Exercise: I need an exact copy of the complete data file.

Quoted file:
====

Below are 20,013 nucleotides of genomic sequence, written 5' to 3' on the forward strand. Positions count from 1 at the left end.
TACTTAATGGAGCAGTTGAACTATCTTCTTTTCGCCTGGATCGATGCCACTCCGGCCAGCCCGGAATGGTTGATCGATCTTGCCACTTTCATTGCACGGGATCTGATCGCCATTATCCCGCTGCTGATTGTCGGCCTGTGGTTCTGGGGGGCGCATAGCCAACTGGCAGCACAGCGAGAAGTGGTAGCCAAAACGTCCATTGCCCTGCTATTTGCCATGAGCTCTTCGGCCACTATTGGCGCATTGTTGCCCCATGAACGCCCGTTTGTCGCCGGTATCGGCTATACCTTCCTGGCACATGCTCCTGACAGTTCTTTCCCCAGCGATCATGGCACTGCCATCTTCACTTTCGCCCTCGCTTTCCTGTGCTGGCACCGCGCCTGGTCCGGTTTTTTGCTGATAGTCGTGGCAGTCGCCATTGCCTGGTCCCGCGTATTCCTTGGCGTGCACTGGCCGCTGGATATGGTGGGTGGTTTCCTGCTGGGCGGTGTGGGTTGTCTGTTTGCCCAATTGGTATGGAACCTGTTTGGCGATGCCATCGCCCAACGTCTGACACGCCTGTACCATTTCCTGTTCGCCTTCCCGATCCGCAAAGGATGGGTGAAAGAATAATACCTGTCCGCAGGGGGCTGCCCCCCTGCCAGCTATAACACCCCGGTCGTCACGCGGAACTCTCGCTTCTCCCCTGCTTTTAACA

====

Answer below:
Below are 20,013 nucleotides of genomic sequence, written 5' to 3' on the forward strand. Positions count from 1 at the left end.
TACTTAATGGAGCAGTTGAACTATCTTCTTTTCGCCTGGATCGATGCCACTCCGGCCAGCCCGGAATGGTTGATCGATCTTGCCACTTTCATTGCACGGGATCTGATCGCCATTATCCCGCTGCTGATTGTCGGCCTGTGGTTCTGGGGGGCGCATAGCCAACTGGCAGCACAGCGAGAAGTGGTAGCCAAAACGTCCATTGCCCTGCTATTTGCCATGAGCTCTTCGGCCACTATTGGCGCATTGTTGCCCCATGAACGCCCGTTTGTCGCCGGTATCGGCTATACCTTCCTGGCACATGCTCCTGACAGTTCTTTCCCCAGCGATCATGGCACTGCCATCTTCACTTTCGCCCTCGCTTTCCTGTGCTGGCACCGCGCCTGGTCCGGTTTTTTGCTGATAGTCGTGGCAGTCGCCATTGCCTGGTCCCGCGTATTCCTTGGCGTGCACTGGCCGCTGGATATGGTGGGTGGTTTCCTGCTGGGCGGTGTGGGTTGTCTGTTTGCCCAATTGGTATGGAACCTGTTTGGCGATGCCATCGCCCAACGTCTGACACGCCTGTACCATTTCCTGTTCGCCTTCCCGATCCGCAAAGGATGGGTGAAAGAATAATACCTGTCCGCAGGGGGCTGCCCCCCTGCCAGCTATAACACCCCGGTCGTCACGCGGAACTCTCGCTTCTCCCCTGCTTTTAACA